It hasn’t been too long since my self-declared hiatus, but I really want to post a photo.
Maybe I’ll post once a week, as a compromise. A little creativity per week is necessary, right? To keep a clear head…
This is a farm business that the Salvation Army runs near Palu, Sulawesi. It is shared by 75 farmers, who represent 75 families, and they plant, harvest, process, and benefit from the sale of the rice, corn, chocolate, and coffee that is grown on this farm. Pretty cool, and helps those who need help.
Those smiles are dangerous.
This is Dini. She and I met yesterday at the Jonooge Primary School near Palu, Sulawesi, Indonesia. I spoke to her in my incredibly bad Bahasa Indonesia, and she stared at me. I spoke to her in my language, English, and she stared at me. I smiled and she stared at me. I walked away…and she followed me. We became friends yesterday. I don’t know what she thought I was, but she, to me, was innocence and beauty and everything worth protecting in the world.
This is Dini. My little friend.
There they are. Day 1 of the service trip to Palu, Sulawesi, Indonesia, after we landed in the Palu airport. I am supervising, along with my Head of School and his wife, and the amazing Miss Erina, a group of twelve students from my school while they extend their hand to the people of Palu.
Our school has a week wherein all the students are supposed to be working in some sort of service. My students are in Palu, working in a Primary school, two childrens’ homes (not orphanages, because not all of the children are orphans – some live in the home because their parents can’t afford to keep them, but they still have parents), an “agro bisnis”, and a school of 2000 students. All of these places are run by the Salvation Army here in Palu.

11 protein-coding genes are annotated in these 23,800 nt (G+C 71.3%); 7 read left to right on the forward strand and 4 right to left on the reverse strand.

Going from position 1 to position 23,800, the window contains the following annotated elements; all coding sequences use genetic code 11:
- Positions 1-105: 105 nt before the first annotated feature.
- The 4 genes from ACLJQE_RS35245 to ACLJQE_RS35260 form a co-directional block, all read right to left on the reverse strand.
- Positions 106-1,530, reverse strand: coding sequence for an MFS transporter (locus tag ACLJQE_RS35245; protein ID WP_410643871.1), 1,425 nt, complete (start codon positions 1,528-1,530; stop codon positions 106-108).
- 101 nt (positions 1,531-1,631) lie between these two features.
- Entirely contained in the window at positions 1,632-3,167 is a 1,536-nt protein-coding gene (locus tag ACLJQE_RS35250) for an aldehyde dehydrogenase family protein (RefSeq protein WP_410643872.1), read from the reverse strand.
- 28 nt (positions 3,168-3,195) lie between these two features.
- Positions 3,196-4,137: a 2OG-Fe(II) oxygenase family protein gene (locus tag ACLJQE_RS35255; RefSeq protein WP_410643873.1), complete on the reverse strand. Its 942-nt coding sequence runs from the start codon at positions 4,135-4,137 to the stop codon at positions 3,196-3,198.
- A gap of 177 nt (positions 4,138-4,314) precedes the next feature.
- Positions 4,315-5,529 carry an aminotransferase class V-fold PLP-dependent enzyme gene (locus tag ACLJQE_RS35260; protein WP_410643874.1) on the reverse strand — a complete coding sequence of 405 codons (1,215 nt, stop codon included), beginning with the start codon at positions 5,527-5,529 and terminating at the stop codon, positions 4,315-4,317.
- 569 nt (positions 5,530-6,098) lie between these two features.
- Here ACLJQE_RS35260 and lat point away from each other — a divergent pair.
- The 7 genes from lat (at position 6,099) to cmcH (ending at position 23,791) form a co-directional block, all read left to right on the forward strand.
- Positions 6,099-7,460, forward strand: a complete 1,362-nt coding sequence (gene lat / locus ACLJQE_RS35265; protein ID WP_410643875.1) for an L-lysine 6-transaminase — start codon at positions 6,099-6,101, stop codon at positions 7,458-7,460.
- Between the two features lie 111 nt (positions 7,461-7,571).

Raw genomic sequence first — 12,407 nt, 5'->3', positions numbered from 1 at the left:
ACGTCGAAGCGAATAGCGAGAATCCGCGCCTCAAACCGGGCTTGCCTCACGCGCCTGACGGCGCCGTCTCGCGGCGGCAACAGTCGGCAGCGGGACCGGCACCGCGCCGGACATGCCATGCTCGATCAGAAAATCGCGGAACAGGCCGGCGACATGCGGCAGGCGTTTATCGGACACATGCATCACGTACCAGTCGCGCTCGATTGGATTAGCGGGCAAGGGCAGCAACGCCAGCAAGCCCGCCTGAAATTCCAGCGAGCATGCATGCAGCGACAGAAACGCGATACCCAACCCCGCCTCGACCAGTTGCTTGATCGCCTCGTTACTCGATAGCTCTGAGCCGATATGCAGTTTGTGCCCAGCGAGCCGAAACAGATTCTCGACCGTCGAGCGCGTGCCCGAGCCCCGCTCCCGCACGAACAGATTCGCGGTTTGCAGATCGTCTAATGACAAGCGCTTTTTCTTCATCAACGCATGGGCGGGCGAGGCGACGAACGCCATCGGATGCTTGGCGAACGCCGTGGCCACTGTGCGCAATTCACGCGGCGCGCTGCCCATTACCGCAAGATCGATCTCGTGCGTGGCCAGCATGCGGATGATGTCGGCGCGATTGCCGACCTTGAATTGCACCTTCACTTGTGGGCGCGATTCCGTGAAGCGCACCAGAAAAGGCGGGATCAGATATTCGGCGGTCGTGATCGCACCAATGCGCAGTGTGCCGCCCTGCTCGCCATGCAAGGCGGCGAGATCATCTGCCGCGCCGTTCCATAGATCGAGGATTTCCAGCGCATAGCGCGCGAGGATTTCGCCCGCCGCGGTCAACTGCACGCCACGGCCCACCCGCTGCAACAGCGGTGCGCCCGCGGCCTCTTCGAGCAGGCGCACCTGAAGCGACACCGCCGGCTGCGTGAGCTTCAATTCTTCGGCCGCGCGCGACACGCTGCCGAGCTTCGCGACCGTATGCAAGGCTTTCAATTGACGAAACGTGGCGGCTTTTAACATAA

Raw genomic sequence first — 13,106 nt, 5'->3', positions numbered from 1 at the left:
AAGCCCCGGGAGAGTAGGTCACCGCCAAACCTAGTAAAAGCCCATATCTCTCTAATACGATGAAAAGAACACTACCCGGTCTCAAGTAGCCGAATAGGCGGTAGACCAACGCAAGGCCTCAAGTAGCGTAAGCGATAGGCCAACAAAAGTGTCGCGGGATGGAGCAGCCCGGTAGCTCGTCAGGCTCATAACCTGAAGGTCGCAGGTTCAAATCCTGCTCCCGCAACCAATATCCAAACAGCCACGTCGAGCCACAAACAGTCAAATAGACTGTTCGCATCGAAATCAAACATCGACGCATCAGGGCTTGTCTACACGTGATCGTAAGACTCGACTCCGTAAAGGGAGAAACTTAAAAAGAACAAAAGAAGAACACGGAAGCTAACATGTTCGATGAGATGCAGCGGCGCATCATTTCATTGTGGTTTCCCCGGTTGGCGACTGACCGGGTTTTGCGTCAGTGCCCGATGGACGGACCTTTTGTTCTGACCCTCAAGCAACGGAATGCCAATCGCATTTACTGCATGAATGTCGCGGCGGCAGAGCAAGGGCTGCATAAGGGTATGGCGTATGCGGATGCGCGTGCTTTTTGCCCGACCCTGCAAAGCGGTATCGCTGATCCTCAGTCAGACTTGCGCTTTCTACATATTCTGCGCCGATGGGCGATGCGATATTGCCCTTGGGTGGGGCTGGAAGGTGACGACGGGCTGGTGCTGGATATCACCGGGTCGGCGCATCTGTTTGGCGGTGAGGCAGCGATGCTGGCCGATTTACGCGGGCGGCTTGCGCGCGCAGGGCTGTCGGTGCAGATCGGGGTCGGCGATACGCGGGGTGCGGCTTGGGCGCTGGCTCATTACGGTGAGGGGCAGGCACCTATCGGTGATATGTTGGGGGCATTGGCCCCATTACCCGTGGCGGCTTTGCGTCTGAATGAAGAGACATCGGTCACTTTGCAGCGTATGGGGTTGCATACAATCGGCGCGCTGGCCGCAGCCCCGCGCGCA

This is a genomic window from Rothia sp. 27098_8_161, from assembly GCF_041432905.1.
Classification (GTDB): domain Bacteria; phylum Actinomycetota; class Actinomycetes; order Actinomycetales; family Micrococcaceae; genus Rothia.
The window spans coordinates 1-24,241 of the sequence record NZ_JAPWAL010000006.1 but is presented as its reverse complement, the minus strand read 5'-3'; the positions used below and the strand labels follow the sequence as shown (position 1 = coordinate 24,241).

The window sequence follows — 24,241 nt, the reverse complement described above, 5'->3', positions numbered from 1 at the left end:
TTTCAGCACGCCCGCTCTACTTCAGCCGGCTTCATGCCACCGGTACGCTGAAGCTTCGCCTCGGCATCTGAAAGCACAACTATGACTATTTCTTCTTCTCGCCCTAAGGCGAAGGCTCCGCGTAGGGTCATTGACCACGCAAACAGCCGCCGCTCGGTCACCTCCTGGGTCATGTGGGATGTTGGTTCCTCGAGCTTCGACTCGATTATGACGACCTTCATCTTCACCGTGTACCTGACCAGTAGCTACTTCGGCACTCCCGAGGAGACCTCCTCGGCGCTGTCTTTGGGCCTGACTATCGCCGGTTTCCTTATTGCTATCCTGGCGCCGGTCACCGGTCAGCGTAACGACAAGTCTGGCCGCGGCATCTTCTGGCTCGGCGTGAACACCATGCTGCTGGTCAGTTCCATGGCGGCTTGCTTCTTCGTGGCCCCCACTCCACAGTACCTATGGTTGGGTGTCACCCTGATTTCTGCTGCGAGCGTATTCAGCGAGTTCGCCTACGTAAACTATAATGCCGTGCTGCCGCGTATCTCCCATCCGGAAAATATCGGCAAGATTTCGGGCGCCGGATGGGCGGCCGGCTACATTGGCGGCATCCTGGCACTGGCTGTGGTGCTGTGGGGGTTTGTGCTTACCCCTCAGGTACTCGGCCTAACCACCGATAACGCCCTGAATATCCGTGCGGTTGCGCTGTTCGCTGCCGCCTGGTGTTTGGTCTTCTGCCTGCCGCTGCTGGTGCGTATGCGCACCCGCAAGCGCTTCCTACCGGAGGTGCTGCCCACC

I need to clarify one major point here: it is a service week, and my students are working here, but the week is really about exposing the students to a part of their world that is unfamiliar to them. In a very real sense, my students are aware that the world does not live as they do – they are well off, they attend a private international school, they have drivers and helpers – but many of them have never experienced the world that is not like theirs. So…we are offering them an opportunity to make a connection, a personal connection, with that world. Today they met the primary school children and my students were overwhelmed by these children and their love and generosity and attention and beauty and energy. As we debriefed the day, my students couldn’t help but gush about how the day went.
Tomorrow is day three, and it looks like this trip might be life-changing, and life-affirming.
The building you see behind them, by the way, is not the Palu airport. That is the future Palu airport. The current one rivals landing next to an auction house in which everyone smokes and people jockey for your luggage as soon as you have it in your hand. Good times.
I had a lovely date with my wife tonight. We went Christmas shopping. That has nothing to do with the photo. I’m just happy and felt like sharing.
I hope you like the photo.
I remember being this age. I thought I knew everything. I knew that I knew more than everyone else, at least. I felt like the world was waiting for me. My boys, my friends, were the only thing that was important to me.
Man…I knew nothing back then.
These girls, and the boy in the background, all attend a school that is run by the Bala Keselamatan (Salvation Army). They are a few of the more than 2000 students who attend the school in Palu, Sulawesi. It is a remarkable school, but what’s more remarkable are the students.